11. Gail Miller says:

    When I make my one-of-a-kind note cards, there comes a time when everything looks complete and if I add one more thing, it will be spoiled!

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We Asked the Artists: When is a piece finished?



As Leonardo da Vinci said, “Art is never finished, only abandoned.” It is hard to know when to step back from a piece and call it complete. However, there’s seems to be a point in the creative process when an artist can let the artwork stand on its own. So, we asked the artists:
 

How do you know when a piece is finished? Is it a feeling that you get, or is it the moment you sign your name?

 

Renee Zarate We Asked the Artists

~Artwork by Renee Zarate

 

“I get a feeling of balance when a piece is finished.  A feeling of dread when I consider adding one more thing is a sign that pretty much tells me I’m done with it.  I don’t sign the piece unless it is leaving my studio to go elsewhere.”

Renee Zarate has been featured in Art JournalingThe Stampers’ Sampler, Somerset Studio, Take TenSomerset Studio Gallery, and HandCrafted.

 

Lynne Moncrieff We Asked the Artists

~Artwork by Lynne Moncrieff



“Sometimes it is just knowing when it is finished or there are the few times when unfortunately, time constraints may dictate that the piece is finished when otherwise I might have continued to tweak at my leisure.”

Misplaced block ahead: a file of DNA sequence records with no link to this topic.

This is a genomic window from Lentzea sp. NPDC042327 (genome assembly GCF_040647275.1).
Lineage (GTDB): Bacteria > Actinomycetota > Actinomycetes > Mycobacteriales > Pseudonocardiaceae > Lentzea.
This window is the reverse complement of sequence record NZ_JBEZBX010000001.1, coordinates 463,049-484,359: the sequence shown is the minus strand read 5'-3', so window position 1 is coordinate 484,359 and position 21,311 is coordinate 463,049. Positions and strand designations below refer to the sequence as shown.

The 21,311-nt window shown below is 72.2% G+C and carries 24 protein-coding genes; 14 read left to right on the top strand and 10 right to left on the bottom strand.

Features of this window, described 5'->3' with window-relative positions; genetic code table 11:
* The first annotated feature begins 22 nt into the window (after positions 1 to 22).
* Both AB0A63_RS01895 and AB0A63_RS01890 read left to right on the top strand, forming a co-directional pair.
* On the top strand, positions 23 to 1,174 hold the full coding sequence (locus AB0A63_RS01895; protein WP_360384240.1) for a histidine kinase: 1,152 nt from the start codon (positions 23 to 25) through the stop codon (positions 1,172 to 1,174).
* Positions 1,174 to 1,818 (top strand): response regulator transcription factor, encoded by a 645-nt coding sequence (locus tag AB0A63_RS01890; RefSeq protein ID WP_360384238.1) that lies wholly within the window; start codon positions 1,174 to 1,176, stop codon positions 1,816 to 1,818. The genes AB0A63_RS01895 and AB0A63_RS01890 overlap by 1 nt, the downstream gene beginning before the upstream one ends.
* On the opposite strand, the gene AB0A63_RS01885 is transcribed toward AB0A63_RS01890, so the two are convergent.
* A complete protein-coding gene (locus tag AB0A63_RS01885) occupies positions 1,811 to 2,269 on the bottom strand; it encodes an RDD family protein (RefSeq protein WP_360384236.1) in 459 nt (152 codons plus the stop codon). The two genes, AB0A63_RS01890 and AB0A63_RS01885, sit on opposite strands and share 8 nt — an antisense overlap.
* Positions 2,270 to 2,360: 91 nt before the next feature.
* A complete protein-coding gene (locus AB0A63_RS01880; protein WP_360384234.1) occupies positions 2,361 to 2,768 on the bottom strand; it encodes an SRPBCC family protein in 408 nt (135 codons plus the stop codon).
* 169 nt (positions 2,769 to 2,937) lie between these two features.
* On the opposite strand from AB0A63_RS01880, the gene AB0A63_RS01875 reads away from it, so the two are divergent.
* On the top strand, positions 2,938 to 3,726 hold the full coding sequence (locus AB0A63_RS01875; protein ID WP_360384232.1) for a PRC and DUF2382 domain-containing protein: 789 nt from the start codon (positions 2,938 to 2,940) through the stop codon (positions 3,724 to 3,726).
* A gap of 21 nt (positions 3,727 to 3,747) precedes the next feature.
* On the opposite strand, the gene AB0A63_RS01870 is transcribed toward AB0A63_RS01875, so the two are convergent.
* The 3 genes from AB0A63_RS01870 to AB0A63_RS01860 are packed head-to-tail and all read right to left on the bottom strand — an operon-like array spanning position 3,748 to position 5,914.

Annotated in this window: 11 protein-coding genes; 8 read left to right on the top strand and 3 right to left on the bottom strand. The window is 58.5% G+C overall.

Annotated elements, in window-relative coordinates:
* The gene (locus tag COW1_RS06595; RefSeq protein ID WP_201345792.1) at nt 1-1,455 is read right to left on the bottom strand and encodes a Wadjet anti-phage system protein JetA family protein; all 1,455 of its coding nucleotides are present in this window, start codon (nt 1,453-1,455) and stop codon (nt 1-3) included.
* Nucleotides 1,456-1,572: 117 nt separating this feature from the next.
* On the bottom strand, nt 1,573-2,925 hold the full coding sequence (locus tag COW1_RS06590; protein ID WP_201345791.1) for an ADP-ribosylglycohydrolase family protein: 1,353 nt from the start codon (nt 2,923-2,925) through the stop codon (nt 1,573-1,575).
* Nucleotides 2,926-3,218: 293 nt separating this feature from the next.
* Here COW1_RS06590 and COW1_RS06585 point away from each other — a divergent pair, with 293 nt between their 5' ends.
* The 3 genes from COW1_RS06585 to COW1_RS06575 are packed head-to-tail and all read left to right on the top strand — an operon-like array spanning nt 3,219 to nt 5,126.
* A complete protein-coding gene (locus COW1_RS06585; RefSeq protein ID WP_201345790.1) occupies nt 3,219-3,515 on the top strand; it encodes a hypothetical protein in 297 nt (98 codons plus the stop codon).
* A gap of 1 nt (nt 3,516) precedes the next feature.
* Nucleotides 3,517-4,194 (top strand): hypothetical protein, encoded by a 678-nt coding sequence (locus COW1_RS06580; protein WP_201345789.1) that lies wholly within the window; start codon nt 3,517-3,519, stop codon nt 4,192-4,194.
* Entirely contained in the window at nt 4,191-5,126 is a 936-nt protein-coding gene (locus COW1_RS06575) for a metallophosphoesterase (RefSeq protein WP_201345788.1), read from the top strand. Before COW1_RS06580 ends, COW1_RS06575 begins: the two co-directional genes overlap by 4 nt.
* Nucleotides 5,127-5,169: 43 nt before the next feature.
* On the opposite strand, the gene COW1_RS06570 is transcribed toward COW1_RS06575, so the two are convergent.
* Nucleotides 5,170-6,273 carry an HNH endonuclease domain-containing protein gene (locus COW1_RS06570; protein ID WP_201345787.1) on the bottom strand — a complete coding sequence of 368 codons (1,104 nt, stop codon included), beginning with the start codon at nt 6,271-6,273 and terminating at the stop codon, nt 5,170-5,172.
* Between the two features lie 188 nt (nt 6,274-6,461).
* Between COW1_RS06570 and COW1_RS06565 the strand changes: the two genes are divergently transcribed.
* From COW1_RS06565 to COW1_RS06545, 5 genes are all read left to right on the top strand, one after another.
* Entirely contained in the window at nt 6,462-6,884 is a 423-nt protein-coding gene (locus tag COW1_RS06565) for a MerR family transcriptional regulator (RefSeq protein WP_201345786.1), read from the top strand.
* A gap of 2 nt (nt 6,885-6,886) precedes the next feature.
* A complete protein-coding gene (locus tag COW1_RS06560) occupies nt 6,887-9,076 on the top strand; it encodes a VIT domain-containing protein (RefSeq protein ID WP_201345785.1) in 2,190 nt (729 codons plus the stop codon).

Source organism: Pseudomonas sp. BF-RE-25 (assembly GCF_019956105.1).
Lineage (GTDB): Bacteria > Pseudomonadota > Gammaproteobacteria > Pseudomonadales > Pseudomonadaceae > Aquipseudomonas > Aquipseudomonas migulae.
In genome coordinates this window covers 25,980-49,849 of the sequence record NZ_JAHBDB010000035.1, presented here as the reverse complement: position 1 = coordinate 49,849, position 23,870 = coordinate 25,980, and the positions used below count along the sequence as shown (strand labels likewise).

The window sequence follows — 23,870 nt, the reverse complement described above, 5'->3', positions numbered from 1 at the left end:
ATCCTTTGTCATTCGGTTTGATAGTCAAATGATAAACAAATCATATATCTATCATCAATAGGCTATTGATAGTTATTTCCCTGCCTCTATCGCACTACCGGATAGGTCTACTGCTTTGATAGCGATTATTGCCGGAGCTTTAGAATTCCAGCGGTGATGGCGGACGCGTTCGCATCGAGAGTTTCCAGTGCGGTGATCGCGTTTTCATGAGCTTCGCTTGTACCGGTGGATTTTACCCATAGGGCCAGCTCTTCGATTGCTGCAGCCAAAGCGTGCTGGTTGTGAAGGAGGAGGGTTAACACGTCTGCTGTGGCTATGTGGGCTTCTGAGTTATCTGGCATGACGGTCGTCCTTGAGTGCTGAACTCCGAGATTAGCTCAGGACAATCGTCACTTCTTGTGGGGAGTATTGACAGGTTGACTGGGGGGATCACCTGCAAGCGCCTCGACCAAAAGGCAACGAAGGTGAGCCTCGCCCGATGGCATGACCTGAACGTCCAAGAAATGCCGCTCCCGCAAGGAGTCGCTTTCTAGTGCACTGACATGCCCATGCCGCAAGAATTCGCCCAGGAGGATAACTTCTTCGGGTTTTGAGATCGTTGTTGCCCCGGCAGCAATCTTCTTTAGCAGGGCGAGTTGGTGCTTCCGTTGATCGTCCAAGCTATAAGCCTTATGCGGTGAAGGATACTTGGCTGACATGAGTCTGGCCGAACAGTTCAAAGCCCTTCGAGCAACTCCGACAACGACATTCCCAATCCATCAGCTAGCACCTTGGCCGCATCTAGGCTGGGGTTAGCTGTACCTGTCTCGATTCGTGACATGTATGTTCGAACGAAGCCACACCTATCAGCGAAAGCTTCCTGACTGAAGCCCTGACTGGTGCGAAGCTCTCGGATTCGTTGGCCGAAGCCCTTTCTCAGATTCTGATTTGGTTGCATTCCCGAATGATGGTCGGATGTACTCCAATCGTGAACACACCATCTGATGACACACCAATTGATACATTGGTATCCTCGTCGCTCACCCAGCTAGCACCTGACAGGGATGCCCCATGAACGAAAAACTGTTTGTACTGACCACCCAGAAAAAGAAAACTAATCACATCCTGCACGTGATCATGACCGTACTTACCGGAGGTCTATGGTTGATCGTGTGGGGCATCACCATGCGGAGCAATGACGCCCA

Lynne Moncrieff is an artist living in Perth, Scotland, and has been published in Somerset StudioSomerset Studio GalleryTake TenHaute HandbagsSomerset LifeSomerset Holidays & CelebrationsSew Somerset, and The Stampers’ Sampler.

 

Anna Corba We Asked the Artists

~Artwork by Anna Corba

“I get a feeling in my gut when a piece is finished. It is a delicate balance of restful yet vibrant composition, a certain coherence splashed with a dash of mystery. A wonderful mixture of analysis and intuition. A razor’s edge. To achieve this every now and again is immensely rewarding. It is the opposite of formulaic… I like to be able to look at my work many days later and wonder, how the heck did I do that?”

Anna Corba has been published in MingleSomerset Studio, and HandCrafted, as well as publishing her own book, Doodling in French: How to Draw with Joie de Vivre. Her book and stamp line are available at The Shoppe.

 

Sandra Evertson We Asked the Artists

~Artwork by Sandra Evertson